November 20, 2016

France And Germany Don’t Want To Follow In America’s Footsteps

With Donald Trump’s victory secured, all eyes are on France to see if they, too, will shake things up and add another conservative populist on the Security Council. More than 2.5 million people voted in the first primary round on Sunday and the battle is on between the rightwing and the ultra-rightwing. The rightwing candidate will most likely face the extreme far-right Marine Le Pen in the Spring 2017 Presidential Election. The leading contenders are all familiar faces among France’s political establishment, like former Prime Ministers Alain Juppé and François Fillon. And it’s not a race without former President Nicolas Sarkozy’s hat in the ring, though he was knocked out pretty early in yesterday’s primary. It’s unclear if any of them will unite French voters against the far-right.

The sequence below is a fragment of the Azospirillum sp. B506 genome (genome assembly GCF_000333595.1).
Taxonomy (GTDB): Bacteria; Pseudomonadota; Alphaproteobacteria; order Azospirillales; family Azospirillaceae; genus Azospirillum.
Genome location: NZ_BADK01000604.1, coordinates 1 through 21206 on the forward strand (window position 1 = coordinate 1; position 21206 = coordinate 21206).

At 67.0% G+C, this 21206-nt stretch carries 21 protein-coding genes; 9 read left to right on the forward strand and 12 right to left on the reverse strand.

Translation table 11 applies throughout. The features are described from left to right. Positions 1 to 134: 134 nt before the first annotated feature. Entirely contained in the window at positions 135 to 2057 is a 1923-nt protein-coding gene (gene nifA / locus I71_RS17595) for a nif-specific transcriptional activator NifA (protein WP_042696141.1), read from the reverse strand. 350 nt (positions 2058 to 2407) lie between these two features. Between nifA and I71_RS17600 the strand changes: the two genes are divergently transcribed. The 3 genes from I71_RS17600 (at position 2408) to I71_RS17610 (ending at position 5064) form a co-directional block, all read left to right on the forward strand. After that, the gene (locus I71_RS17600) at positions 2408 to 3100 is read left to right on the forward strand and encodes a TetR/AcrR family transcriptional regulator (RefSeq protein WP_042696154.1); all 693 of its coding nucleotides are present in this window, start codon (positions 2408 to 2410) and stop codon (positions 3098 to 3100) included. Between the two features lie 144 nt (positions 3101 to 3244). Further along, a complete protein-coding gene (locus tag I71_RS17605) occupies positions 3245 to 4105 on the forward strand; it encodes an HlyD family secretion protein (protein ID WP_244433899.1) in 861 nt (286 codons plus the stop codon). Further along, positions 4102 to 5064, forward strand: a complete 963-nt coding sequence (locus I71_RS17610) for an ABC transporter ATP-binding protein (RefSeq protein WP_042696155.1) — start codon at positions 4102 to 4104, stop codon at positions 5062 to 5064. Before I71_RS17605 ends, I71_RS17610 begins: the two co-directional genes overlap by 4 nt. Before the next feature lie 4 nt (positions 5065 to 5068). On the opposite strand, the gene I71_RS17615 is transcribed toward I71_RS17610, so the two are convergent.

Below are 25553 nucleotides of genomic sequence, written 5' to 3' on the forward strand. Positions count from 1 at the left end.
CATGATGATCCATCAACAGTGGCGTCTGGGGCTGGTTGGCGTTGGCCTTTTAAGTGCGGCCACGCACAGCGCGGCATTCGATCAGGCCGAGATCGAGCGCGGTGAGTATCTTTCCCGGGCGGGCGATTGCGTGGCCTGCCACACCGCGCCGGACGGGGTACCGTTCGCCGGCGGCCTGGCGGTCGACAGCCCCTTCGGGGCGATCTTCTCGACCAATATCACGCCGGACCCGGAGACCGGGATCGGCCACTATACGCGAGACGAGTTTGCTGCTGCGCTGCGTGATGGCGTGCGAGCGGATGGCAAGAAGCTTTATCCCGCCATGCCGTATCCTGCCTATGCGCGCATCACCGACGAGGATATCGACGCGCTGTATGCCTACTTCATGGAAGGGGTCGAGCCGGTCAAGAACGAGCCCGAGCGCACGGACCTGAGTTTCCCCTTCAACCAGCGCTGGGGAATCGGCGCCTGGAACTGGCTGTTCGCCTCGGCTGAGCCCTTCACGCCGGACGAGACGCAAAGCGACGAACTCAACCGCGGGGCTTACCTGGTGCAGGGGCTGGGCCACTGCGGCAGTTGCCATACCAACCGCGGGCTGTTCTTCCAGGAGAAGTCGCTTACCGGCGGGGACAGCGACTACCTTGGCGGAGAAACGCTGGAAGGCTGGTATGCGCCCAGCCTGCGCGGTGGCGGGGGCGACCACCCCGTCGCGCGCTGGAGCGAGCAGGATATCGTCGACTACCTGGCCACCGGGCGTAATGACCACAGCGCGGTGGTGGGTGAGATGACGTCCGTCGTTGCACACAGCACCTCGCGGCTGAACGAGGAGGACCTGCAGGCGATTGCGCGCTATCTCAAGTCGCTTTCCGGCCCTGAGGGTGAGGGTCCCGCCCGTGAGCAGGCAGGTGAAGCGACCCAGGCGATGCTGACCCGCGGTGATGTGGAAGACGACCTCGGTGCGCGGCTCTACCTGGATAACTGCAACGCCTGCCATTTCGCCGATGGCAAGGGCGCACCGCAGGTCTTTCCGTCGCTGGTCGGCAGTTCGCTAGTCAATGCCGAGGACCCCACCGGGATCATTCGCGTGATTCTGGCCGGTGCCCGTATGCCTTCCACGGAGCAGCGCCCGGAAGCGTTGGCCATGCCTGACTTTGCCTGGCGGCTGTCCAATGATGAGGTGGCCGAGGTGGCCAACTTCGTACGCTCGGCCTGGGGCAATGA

Meanwhile, Germany’s national election isn’t until September 2017 but it’s already too crucial to ignore. Chancellor Angela Merkel announced that she will run for a fourth term, insisting that it was not an easy decision. It probably had something to do with President Obama’s visit, where he all-but-begged her to take a world leadership role after he leaves and do her best to babysit Trump. Merkel has led Germany since 2005 and is considered one of the most experienced leaders of the western world, but that won’t guarantee a win. As we’ve seen this year, voters don’t always like experienced, over-qualified women candidates. 

GOOD READ: How Germany’s Millennials Are Giving The Far-Right A Chance.

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Yes, I want to sound marginally more intelligent: